September 16, 2012

Searching for the Elephant: One's Crazy, One's Horny and One's Non-Descript

Actor Lee Sang-woo needs to get a new agent. In Jhung S.K.'s Searching for the Elephant (a lopsided portrait of the tawdry affluence experienced by three childhood friends who never really grow up), Lee's saddled with a role so uninteresting that you wonder why he's in the movie at all. Compared to his co-star Jang Hyuk's schizophrenic who hallucinates hacked off fingers and photographs that reassemble in the shape of an elephant's head, and Jo Dong-hyeok's narcissistic plastic surgeon who can't stop screwing his patients because of his addiction to sex, Lee's part appears to be not so much a normal guy as a bland one. A financier with a mysterious history -- he disappeared for twelve years for reasons unknown -- Lee's businessman has invested in many money-making schemes but forgot to spend a little energy on a meaningful personality.

Maybe Lee's agent is prudish. Because the only other thing that distinguishes his character is the absence of screen time for his ass. Jang gives us two nice shots of his rear (one in the shower; the other, getting out of a pool); Jo can't help but share his bare bottom via a number of passionate sex scenes. The raunchiest Lee gets is sucking a paramour's toe while hidden, from the shoulders down, beneath a tubful of soap suds. Murder ensues because this paramour (Lee Min-jung) happens to be the wife of Jo's character and the sister of Jang's.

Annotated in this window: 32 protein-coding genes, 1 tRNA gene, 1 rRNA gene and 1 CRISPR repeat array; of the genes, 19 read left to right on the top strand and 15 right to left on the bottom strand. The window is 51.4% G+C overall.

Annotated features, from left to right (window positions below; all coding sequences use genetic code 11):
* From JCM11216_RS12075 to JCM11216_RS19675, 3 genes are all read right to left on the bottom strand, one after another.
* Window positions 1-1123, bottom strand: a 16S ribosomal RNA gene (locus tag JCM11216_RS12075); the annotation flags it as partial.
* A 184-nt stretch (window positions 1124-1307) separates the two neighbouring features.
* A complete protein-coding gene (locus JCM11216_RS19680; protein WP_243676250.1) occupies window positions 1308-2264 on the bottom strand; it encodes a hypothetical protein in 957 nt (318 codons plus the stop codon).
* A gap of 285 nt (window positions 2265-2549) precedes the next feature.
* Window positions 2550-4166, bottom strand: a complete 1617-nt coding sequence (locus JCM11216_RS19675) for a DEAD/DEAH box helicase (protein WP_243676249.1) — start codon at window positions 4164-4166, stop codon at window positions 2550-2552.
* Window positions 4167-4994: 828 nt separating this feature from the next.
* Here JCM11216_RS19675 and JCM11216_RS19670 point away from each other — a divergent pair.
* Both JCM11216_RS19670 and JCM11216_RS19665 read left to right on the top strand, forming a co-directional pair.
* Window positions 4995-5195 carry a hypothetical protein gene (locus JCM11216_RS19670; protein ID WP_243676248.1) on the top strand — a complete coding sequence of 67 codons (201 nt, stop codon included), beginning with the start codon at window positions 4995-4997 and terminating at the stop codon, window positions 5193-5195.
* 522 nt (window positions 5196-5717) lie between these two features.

Who gets killed how eventually proves a bit farfetched, although what's bothersome about Searching for Elephants aren't the unanswered questions, it's the unrequested answers. Why do we need to learn the back story of Lee's renegade psychiatrist Dr. Jang (Hwang Woo-seul-hye)? Why do we have to watch antiqued footage of the three kids at the fair? Why can't Jin-hyeok exist in the Korean police's computer database? Each of these plot points suggest that the three screenwriters were getting paid by the minute (which would also explain the 2 1/2 hours running time).

Side Note: Time Warner Cable has Searching for the Elephant listed as Penthouse Playboys. Don't be tricked by the title. Neither movie is worth $5 via Movies on Demand.

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